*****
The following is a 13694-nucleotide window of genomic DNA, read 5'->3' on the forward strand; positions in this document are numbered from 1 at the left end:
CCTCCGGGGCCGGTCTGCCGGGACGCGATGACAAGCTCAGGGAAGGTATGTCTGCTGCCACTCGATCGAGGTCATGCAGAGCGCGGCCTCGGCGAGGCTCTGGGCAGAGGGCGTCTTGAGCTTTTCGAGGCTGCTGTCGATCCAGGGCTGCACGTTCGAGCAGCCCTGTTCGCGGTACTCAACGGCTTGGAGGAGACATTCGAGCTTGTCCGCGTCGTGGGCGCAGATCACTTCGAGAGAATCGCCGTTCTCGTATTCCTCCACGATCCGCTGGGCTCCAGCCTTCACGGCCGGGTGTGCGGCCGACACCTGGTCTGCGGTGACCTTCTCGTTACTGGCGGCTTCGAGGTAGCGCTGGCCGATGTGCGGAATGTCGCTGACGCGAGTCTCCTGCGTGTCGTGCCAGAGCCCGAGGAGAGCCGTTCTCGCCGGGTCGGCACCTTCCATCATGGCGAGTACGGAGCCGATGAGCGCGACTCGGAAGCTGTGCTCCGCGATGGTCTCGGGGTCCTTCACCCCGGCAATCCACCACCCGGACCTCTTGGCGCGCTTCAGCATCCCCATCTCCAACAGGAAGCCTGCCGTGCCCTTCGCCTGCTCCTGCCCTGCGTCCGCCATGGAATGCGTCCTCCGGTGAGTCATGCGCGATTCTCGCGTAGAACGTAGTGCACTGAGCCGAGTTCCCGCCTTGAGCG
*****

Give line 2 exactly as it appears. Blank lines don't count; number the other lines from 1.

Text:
CCTCCGGGGCCGGTCTGCCGGGACGCGATGACAAGCTCAGGGAAGGTATGTCTGCTGCCACTCGATCGAGGTCATGCAGAGCGCGGCCTCGGCGAGGCTCTGGGCAGAGGGCGTCTTGAGCTTTTCGAGGCTGCTGTCGATCCAGGGCTGCACGTTCGAGCAGCCCTGTTCGCGGTACTCAACGGCTTGGAGGAGACATTCGAGCTTGTCCGCGTCGTGGGCGCAGATCACTTCGAGAGAATCGCCGTTCTCGTATTCCTCCACGATCCGCTGGGCTCCAGCCTTCACGGCCGGGTGTGCGGCCGACACCTGGTCTGCGGTGACCTTCTCGTTACTGGCGGCTTCGAGGTAGCGCTGGCCGATGTGCGGAATGTCGCTGACGCGAGTCTCCTGCGTGTCGTGCCAGAGCCCGAGGAGAGCCGTTCTCGCCGGGTCGGCACCTTCCATCATGGCGAGTACGGAGCCGATGAGCGCGACTCGGAAGCTGTGCTCCGCGATGGTCTCGGGGTCCTTCACCCCGGCAATCCACCACCCGGACCTCTTGGCGCGCTTCAGCATCCCCATCTCCAACAGGAAGCCTGCCGTGCCCTTCGCCTGCTCCTGCCCTGCGTCCGCCATGGAATGCGTCCTCCGGTGAGTCATGCGCGATTCTCGCGTAGAACGTAGTGCACTGAGCCGAGTTCCCGCCTTGAGCG